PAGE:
Micro-generation is the production of heat and power by individuals or communities – typically by renewable energy – enabling them to meet their own requirements at, or approaching, zero-carbon cost.
As an approach, it has much to recommend it, both in terms of its energy efficiency – generation takes place at or very near to where the power is needed – and as a very effective direct means of reducing the household carbon footprint.
There are a number of micro-generation technologies to choose from – and, perhaps best of all, they can qualify for government grants towards their installation cost.
- Air source heat pumps – these absorb heat from the air outdoors to heat buildings and warm domestic water, and can even work when outside temperatures are as low as minus 15 degrees C. Three to four units of heat are produced for every one unit of electricity needed to drive the pump.
- Bio-energy – this form of renewable energy is generated from biomass – recent organic material – and unlike fossil fuels, the carbon it releases is offset by the CO2 it absorbs during its growth, hence the reason it is considered carbon neutral. Although there are many forms of suitable biomass, wood chips, pellets or logs tend to be the most usual for most small scale household or community schemes.
- Ground source heat pumps – these work by transferring heat from the ground; ground source heat pumps can be used to warm homes and buildings and pre-heat domestic hot water. Like air source pumps, they provide three to four units of heat for every one unit of electricity used by the pump.
- Solar photo-voltaic – often known as “PV” – generates electricity using energy from the sun. Although it can be expensive to install, compared with some other renewable energy technologies, a properly installed PV system requires very little maintenance work.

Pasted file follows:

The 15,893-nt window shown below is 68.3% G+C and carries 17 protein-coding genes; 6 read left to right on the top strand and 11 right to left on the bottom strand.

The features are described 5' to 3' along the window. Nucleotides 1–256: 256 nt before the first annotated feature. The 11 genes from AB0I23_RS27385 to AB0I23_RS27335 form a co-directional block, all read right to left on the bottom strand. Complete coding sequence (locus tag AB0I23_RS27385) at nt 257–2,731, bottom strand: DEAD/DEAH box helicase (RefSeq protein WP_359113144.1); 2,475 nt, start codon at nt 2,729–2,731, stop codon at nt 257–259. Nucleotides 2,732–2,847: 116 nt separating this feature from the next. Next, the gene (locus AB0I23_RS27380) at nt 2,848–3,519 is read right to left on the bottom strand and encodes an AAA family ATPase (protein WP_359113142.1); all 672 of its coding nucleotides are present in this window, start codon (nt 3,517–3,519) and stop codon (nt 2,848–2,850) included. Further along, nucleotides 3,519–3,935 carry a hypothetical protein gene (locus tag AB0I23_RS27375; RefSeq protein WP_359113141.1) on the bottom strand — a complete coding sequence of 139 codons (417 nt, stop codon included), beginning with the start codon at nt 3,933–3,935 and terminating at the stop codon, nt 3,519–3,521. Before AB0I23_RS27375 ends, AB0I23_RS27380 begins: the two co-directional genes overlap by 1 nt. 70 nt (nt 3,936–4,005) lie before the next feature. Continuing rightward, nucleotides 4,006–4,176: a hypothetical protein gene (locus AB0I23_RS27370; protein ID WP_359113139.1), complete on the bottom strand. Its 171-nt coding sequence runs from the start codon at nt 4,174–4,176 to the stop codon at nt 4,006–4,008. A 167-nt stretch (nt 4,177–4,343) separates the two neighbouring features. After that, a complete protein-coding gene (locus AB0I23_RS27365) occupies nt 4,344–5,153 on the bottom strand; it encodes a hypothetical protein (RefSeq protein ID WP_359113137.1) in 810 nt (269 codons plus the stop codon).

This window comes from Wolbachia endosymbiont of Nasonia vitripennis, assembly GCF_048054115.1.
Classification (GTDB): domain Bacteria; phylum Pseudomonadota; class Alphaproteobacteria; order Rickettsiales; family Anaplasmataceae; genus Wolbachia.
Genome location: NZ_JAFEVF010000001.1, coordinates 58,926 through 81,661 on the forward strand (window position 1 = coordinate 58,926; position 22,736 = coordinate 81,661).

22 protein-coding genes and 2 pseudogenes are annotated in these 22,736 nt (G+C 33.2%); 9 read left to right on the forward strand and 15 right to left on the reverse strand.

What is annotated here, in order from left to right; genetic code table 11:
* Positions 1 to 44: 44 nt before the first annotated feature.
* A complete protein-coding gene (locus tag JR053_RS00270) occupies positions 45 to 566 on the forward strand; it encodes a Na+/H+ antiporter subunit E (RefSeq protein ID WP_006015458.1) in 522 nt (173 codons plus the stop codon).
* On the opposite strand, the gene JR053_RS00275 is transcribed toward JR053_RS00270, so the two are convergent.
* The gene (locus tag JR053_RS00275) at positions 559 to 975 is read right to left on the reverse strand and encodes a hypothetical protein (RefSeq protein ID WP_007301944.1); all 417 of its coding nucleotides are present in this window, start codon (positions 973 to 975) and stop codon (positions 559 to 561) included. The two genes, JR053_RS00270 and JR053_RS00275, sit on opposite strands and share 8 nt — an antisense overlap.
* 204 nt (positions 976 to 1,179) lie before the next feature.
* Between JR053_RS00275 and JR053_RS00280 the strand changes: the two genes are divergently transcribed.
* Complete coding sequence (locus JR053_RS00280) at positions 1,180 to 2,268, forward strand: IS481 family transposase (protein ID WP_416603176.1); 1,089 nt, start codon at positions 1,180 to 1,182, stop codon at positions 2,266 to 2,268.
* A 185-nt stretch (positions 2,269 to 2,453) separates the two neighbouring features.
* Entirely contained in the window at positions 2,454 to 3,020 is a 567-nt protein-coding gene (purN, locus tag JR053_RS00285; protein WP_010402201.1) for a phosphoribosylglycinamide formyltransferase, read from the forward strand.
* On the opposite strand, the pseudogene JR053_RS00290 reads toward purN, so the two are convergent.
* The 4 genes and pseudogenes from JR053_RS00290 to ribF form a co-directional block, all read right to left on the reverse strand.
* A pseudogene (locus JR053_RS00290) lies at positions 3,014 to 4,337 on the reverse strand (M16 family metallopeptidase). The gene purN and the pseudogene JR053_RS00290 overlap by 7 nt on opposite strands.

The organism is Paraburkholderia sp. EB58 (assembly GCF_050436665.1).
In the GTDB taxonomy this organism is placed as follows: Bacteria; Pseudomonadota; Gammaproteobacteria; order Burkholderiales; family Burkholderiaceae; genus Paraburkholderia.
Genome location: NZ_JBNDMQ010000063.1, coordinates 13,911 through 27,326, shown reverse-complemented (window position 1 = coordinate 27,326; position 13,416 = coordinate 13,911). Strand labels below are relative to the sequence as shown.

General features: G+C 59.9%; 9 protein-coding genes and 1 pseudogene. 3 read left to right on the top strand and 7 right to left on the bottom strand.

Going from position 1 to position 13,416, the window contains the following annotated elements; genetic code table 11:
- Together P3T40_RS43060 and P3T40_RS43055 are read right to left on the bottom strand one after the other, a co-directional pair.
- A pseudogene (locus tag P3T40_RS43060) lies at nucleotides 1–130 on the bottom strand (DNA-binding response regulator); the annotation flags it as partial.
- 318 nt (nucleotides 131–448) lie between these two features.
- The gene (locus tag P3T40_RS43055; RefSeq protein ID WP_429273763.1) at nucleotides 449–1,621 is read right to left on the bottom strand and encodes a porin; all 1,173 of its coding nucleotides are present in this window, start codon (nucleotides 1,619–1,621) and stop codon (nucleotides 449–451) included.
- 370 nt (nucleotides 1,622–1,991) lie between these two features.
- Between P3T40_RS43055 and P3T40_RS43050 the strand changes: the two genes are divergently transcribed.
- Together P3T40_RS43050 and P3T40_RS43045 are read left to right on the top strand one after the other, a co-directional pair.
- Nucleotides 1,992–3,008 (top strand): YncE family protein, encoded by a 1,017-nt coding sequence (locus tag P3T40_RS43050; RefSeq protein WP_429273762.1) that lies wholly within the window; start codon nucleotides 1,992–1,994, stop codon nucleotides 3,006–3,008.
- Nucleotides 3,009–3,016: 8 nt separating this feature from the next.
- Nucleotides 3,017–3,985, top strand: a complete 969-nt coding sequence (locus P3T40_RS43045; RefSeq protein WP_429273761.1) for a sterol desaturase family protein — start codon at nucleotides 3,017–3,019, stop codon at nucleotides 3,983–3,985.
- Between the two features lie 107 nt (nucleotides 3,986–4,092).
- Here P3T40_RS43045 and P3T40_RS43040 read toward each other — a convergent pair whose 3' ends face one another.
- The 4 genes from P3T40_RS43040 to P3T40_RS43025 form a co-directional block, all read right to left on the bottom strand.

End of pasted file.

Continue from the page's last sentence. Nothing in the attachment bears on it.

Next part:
- Solar thermal hot water – this uses solar renewable energy directly, the sun’s heat warming a series of solar panels which then heat up domestic water. With water heating accounting for around a quarter of typical domestic energy usage, installing a solar hot water system can cut your bills and your carbon footprint.
- Small scale hydro-electric – these turn the energy of moving water into electricity, using a turbine which is turned by the flow of water – and even a fairly small stream can generate a useful amount of power. Any hydro-electric system below 100kW qualifies as “micro”; most domestic systems are only a few hundred watts, while commercial versions would be rated at 25kW or more.
- Wind turbines the wind turns a generator unit, which produces electricity. The UK has around 40 per cent of Europe’s total wind energy, making this a source of renewable energy that has great potential for British homes and communities.
Other types of micro-generation include forms of combined heat and power (CHP) and fuel cells.
Grants for Micro-Generation
All of these renewable energy micro-generation systems are currently eligible for government grants, under the UK’s Low Carbon Buildings Programme, administered by the Department of Business Enterprise and Regulatory Reform (BERR) – the successor to the DTI.
Applications are welcome from both individuals and organisations and, dependent on the technology in question, if your project fulfils certain conditions – and you use a certified installer and an authorised product – up to 30 per cent of the installation costs can be covered.
Although the types of micro-generation all have their own particular characteristics which affect how appropriate they are for individual projects, the one thing they all share is that, unlike conventional alternatives, they offer a way of generating power where it is needed. Known as “distributed generation” or “embedded power”, the transmission losses are as small as it’s possible to be – which, from an energy efficiency point of view, is about as good as it gets.